Ladies, can you imagine anything more romantic? (H/T Truth Revolt)
For the last 40 years, bitter, angry feminists, whose personalities, haircuts and sensible shoes provide more birth control than a truckload of condoms, have sold young women a bill of goods. Misery loves company, after all, and since they were never going to have husbands, why should anyone else know what it’s like to be loved, honored and cherished by men who are willing to slay dragons for us? Better to convince them, as one angry feminist once told me, that being a wife is a “slave status,” and that the key to “liberation” is hitting the sheets with as many guys as possible, knowing that they can get rid of any inconvenient tissue mass that might result. Wait-who does that benefit? Men or women?
Maybe women are stupid after all, like all those sexist male chavinist pigs were supposedly saying all along!
Meanwhile, over at the Wall Street Journal, Susan Patton, author of “Marry Smart: Advice for Finding ‘The One,’ dares to speak truth to the Stalinist feminist cabal that dominates the legacy media and academia:
Another Valentine’s Day. Another night spent ordering in sushi for one and mooning over “Downton Abbey” reruns. Smarten up, ladies.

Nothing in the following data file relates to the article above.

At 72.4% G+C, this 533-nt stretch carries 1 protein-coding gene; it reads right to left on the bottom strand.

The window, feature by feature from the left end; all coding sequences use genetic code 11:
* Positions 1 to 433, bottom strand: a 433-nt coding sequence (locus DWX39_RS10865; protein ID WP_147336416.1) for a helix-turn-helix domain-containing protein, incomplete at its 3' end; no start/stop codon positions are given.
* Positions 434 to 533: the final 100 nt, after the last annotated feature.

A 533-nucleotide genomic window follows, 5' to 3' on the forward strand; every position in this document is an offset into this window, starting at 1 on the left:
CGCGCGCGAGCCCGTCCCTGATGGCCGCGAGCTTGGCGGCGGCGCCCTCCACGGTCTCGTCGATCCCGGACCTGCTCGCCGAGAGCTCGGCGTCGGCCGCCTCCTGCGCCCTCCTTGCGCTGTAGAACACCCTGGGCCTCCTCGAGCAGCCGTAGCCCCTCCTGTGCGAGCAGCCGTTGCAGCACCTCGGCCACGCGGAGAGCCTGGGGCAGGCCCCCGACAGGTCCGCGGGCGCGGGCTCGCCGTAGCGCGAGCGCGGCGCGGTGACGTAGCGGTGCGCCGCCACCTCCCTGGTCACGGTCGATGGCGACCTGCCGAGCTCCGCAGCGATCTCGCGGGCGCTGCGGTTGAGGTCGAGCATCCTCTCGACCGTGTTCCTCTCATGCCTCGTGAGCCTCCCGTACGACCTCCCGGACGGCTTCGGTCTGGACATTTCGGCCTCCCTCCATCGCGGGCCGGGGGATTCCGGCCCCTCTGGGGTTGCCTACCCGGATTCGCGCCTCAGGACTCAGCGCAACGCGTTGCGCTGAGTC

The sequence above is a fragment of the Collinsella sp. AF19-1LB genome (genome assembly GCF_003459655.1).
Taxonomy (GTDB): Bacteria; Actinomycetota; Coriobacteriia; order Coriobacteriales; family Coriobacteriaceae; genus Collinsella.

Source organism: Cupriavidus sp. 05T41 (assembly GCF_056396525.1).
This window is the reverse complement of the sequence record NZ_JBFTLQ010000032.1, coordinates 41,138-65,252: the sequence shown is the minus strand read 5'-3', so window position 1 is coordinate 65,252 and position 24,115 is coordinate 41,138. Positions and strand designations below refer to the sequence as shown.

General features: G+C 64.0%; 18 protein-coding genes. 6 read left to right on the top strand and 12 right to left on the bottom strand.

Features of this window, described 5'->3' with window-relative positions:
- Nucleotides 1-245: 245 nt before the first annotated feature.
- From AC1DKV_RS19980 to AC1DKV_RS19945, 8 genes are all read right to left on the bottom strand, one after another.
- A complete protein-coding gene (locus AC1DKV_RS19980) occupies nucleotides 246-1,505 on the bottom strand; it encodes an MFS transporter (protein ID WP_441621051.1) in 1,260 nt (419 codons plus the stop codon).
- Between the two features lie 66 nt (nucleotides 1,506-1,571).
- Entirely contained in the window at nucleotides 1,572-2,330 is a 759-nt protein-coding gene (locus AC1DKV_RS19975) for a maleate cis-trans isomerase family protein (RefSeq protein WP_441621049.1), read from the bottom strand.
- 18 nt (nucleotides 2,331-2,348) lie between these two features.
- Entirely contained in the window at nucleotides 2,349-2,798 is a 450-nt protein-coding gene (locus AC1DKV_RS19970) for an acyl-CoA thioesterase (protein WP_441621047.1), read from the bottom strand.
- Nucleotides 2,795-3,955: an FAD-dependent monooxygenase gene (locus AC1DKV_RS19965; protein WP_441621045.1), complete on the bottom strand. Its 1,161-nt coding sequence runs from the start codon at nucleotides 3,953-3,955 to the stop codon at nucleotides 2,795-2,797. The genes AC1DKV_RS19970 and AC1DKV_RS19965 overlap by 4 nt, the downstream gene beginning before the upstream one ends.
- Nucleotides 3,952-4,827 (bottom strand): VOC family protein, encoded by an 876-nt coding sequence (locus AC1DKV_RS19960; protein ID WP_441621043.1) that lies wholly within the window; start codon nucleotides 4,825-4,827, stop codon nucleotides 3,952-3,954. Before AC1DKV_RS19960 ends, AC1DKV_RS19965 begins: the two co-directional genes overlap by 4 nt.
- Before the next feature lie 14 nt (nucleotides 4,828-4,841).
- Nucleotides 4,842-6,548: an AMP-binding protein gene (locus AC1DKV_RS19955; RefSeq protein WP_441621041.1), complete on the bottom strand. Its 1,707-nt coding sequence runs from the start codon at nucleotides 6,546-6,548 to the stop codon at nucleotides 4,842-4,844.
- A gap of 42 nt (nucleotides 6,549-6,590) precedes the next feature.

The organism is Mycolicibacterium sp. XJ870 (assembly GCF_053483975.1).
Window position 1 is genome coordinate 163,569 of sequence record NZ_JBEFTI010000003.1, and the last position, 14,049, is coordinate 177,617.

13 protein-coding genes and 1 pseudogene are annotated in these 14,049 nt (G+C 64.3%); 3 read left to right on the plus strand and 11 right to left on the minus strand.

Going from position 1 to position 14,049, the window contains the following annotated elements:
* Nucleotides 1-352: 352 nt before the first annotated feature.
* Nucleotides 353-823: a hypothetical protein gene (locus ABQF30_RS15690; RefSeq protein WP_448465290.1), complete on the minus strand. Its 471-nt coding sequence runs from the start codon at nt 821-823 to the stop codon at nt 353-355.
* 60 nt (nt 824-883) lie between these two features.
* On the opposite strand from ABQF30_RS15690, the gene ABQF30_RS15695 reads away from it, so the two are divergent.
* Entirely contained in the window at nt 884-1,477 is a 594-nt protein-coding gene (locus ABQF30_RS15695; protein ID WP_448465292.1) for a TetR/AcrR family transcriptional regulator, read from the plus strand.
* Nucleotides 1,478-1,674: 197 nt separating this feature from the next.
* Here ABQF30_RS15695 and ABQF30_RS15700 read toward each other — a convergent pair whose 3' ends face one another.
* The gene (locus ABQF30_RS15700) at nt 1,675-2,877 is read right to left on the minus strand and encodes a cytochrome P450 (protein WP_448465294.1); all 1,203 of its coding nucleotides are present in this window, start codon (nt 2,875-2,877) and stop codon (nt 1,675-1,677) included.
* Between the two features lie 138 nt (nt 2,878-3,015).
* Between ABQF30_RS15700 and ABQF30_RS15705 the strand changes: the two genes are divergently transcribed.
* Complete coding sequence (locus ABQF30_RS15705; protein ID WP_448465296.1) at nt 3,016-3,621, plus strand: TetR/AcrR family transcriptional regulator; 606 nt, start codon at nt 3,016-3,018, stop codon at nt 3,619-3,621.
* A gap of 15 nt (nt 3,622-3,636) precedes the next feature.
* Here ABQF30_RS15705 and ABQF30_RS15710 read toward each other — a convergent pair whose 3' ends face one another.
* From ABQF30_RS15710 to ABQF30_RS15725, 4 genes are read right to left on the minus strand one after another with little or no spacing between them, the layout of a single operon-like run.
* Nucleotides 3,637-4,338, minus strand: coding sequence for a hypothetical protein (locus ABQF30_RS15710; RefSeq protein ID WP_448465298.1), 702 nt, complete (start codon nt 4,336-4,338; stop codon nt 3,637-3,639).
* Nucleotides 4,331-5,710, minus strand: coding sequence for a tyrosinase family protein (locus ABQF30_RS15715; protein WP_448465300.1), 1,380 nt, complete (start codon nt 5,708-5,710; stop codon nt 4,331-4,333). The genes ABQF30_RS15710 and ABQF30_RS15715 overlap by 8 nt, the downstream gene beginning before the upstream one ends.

Despite all of the focus on professional advancement, for most of you the cornerstone of your future happiness will be the man you marry. But chances are that you haven’t been investing nearly as much energy in planning for your personal happiness as you are planning for your next promotion at work. What are you waiting for? You’re not getting any younger, but the competition for the men you’d be interested in marrying most definitely is.
Think about it: If you spend the first 10 years out of college focused entirely on building your career, when you finally get around to looking for a husband you’ll be in your 30s, competing with women in their 20s. That’s not a competition in which you’re likely to fare well. If you want to have children, your biological clock will be ticking loud enough to ward off any potential suitors. Don’t let it get to that point.
You should be spending far more time planning for your husband than for your career—and you should start doing so much sooner than you think. This is especially the case if you are a woman with exceptionally good academic credentials, aiming for corporate stardom.
So true! Ms. Patton is spot on. By the time many young women figure out what happened, they are bitter, 40-somethings wondering why they guys they once rejected during college and right after, but now consider marriage material are buying engagement rings for their 25 year-old girlfriends. She even dares to speak the ultimate heresy:
College is the best place to look for your mate. It is an environment teeming with like-minded, age-appropriate single men with whom you already share many things. You will never again have this concentration of exceptional men to choose from.
When you find a good man, take it slow. Casual sex is irresistible to men, but the smart move is not to give it away. If you offer intimacy without commitment, the incentive to commit is eliminated. The grandmotherly message of yesterday is still true today: Men won’t buy the cow if the milk is free. (emphasis mine)
That’s as true today as it was in 1920 and 1950. Try as might, feminists can’t rewrite the laws of nature. They can’t even manage to get decent haircuts most of the time.